North to Portland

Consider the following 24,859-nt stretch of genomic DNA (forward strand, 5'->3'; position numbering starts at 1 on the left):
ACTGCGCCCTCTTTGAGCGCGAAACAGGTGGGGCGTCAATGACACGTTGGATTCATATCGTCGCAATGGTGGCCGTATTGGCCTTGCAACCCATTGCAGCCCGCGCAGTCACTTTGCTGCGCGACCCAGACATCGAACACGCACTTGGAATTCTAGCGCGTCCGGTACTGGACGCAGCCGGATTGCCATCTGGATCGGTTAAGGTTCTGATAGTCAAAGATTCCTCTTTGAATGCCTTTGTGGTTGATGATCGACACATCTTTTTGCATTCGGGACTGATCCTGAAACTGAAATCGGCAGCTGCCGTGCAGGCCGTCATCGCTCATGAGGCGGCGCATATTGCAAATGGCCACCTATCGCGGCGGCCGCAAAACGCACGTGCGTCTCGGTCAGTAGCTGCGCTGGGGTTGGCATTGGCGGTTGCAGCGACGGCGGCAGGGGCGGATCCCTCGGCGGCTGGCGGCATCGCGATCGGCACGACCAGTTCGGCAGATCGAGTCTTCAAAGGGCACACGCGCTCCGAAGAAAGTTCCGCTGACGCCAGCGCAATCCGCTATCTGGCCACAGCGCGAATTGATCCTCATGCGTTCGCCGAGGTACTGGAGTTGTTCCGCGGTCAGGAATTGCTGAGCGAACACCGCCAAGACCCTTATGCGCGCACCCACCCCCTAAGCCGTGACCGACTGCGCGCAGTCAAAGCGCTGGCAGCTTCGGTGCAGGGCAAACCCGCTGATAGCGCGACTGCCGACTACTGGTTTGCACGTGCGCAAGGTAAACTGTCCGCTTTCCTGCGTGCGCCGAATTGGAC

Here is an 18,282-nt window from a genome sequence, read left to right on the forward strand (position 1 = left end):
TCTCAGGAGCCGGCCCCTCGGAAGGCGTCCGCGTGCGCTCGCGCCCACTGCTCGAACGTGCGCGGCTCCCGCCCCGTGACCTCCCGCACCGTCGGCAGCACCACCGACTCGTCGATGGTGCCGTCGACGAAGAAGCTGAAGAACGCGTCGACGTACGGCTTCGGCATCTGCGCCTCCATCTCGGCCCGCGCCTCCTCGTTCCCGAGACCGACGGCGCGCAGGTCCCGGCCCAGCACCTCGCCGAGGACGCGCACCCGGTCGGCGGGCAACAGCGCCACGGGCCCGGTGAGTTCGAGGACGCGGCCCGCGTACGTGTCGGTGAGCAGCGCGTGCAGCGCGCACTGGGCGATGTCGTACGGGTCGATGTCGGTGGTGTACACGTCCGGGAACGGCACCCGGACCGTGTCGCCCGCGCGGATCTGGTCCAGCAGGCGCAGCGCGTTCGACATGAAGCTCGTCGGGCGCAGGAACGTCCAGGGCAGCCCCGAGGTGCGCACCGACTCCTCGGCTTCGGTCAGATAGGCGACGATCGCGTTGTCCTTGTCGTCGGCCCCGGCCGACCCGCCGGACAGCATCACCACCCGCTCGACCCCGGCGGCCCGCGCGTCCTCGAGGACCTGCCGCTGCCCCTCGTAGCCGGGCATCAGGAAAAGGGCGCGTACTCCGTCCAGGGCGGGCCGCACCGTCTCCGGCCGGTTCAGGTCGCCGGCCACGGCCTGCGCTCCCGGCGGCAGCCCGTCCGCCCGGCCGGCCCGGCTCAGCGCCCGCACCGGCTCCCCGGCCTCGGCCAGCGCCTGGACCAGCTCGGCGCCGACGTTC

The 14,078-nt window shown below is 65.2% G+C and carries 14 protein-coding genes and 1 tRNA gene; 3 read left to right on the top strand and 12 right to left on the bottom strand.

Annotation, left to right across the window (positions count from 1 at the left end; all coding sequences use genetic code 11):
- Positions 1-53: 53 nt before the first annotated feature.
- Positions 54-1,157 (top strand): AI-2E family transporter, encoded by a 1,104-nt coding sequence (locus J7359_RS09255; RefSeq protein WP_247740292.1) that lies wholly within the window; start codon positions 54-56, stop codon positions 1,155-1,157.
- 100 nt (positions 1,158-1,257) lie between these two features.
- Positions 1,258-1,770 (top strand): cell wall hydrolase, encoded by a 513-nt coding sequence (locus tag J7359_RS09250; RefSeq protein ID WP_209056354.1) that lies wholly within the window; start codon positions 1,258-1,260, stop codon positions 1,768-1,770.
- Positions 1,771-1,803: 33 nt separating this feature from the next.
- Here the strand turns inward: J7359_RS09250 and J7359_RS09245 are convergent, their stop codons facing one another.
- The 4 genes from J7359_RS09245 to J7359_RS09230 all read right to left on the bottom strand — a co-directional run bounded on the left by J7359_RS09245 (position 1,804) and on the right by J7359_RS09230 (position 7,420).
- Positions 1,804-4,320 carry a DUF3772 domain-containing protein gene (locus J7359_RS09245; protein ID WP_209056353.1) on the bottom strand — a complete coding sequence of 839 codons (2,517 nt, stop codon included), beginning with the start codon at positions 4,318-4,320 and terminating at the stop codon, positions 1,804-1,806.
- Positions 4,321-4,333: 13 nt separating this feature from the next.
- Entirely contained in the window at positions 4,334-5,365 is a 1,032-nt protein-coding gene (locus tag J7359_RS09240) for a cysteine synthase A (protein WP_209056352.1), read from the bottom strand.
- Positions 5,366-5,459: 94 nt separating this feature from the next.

This city is on the national foodie map.Portland, Maine, is home to the renowned restaurants Hugo's and Fore Street. One could call their chef/owners Rob Evans and Sam Hayward, respectively, the forefathers of the foodie revolution that is still exploding on the streets of the Old Port and beyond. Bon Appetit and the New York Times have noticed and added their laurels to this port city of 64,000 just 50 miles north of Portsmouth. I decided to head up to experience first hand what all the fervor was about.My extended weekend visit started at the Eastland Park Hotel on the western end of the Old Port area. It's about one-half mile to the Ocean Gateway where my main objective was to experience a prime foodie weekend at Harvest on the Harbor -- maybe the perfect shortcut to discover foodie Portland. The three-day event, promoted by Visit Portland, is a showcase for area restaurants and food purveyors of all types. And there is a lot to show.On Thursday evening I walked over to the Grand Tasting from the Eastland following the paths of streets first laid down in Colonial times. High heels on cobblestone streets are a tough passage, but I was re-energized by the buzz inside the impressive Ocean View Room of the center. Huge floor-to-ceiling windows allowed views to the sea. A huge Norwegian Cruise Line ship was in port giving Portland additional economic stimulus. Those transient visitors can't all be taking the excursion bus up to L.L Bean's flagship shop in Freeport.The Grand Tasting was the kickoff event for the 2009 Harvest on the Harbor with more than 74 vendors participating. Local beers, wines from afar and even samples of N.H.'s Cabin Fever Whiskey were flowing. Small bites were presented by many of the top restaurants in town, including Eve's at the Portland Harbor Hotel. (Just a side note: Eve's chef Earl Anthony Morse is now executive chef at the Bedford Village Inn.) MadGirl World's Meredith Alex had outfitted several models on six-foot ladders and they towered in frozen poses over the crowd in Alex's haute burlap and twig fantasy gowns. One model had a "table" dress from which to pluck a few grapes. (MadGirl is not participating in 2010, but her shop at 275 Commercial St. offers her brand of "up-cycled" vintage clothing and other vintage and stylish finds.)I limped back to the hotel with that first sampling of Portland still ruminating in my mind. So good the food, so hip the vibe, so seductive the city. A charming rooftop bar at the Eastland with city views beckoned, but it was time to rest up for tomorrow's explorations.Friday at Harvest on the Harbor offered cooking demonstrations by noted chefs/authors and a Lobster Chef of the Year Competition. The Ocean View Room had been re-configured for attendees to sit at long tables to take notes, sip wine and finally, sample the dishes demonstrated by Chef Peter Berley, author of the "Flexitarian Table."Sam Hayward of Fore Street fame was judge for the Lobster Chef competition, but all attendees were given samples of each dish. The winner was Chef MacKenzie Arrington, a second-generation lobster chef with his roasted lobster tail on braised cabbage and cornbread. His mother, Margaret Salt Mclellan, won last year. Can one imagine it is hard for an outsider to beat a Mainer in this competition?All sessions are reserved separately so one isn't driven to attend all demonstrations. After all, the Old Port is just up the block and a good walk should be part of the day. Heading nowhere in particular I wandered into a few gift shops and art galleries. One gallery even had a small Italian bakery inside - seems the artist had two passions. I picked out an olive oil brownie to sample later. (Yes, it was good.)Friday evening was open for dining on the town. We picked The Salt Exchange on Commercial Street, which was new in 2009. Sampling a five-course tasting menu was a real treat, as the service was good and winemaker Peter Merriam was on hand to showcase and discuss his latest wines.It's hard to imagine how restaurateurs can find a niche for a new restaurant in this town. Hasn't it all been done - and done well? Somehow they find a trend, crack it open and dig a little deeper, offer a bit more. Whether it's larger servings (hey, not everybody gets Hugo's), an inviting ambience or real innovation. If Portland is like most towns, new chefs are spawned at the best restaurants and eventually set up their own shop. The bar (and bar menu) gets raised.Saturday at Harvest on the Harbor brings on the mother lode of food diversification. We had moved to the Hilton Garden Inn with lovely views of the port, and made multiple trips to the Marketplace, where a lot of food passion and talent is put into jars and wrappers. This October, huge tents will be put up port-side to house more than 140 vendors offering everything from Hancock's Gourmet Lobster's bisque to Gelato Fiasco's chocolate stout gelato. Those two were my moon and my sun, but a constellation of other stars can be found under that tent.This year the festival starts on Thursday afternoon with a lavish seafood sampling and runs through late Saturday afternoon, leaving two nights for dinner on the town and Sunday to stroll the Old Port to shop and discover a few cultural highlights.Food finds run wide and deep in Portland. Certainly you can find fresh lobster and succulent oysters, but the chefs of Portland are making a statement about locality, diversity and depth of choice.Here are a just a few suggestions for free time at the food festival or really any time you can get up to Portland:Lunch on the way up or down, stop at the Cheese Iron in Scarborough for local cheeses and imported charcuterie (thecheeseiron.com).Belgian fries with truffle ketchup at Duckfat, (43 Middle St.) fried in tasty duck fat, what else?Rob Evan's Hugo (88 Middle St.) is a must if you haven't been. Try the six-course blind tasting menu (the menu is presented at the end of the meal) with sublime tastes ($80) or sit at the bar and order the bar snacks for an upscale treat.Dining alone? Eat at the friendly bar at Street and Company at 33 Wharf St. This short, quaint street houses several good restaurants.For general excellence and local seafood (try the roasted mussels with almonds) head to Fore Street, Sam Hayward's restaurant. (288 Fore St.)Get the perfect chocolate croissant at Standard Baking (75 Commercial Street, just south of the Hilton Garden Inn).Just say omikase at Shima (339 Fore St.) or try the uni mac and cheese dish for utter richness.If you're feeling guilty about overindulging, stop at the Maine Squeeze Juice Café (5 Molten St.). This juice and smoothie bar has been at this location since long before the current craze. Healthy choices run all the way up the 12-foot chalkboard walls.The signature dishes of Chef Steven Cory at 555 (555 Congress St.) are highly recommended by locals.Don't miss the Public Market House, (28 Monument Sq.) Portland's year-round solution for small vendors, farmers and anchor shops selling Maine goods offering local cheese, beers and even designer peanut butter and jelly sandwiches. It's still a growing operation.For a creative take on ice cream try Caramelized Clementine Creamsicle ice cream at Catbird Creamery (164 Middle St.) or the salt-caramel flavor at Mount Desert Island Ice Cream (51 Exchange St.).You want culture? Maine Museum of Art, Victorian Mansion and the Wadsworth-Longfellow House are all in or near the Old Port.The town is a joy to wander and discover in the fall and the Harvest on the Harbor makes a good starting point. NH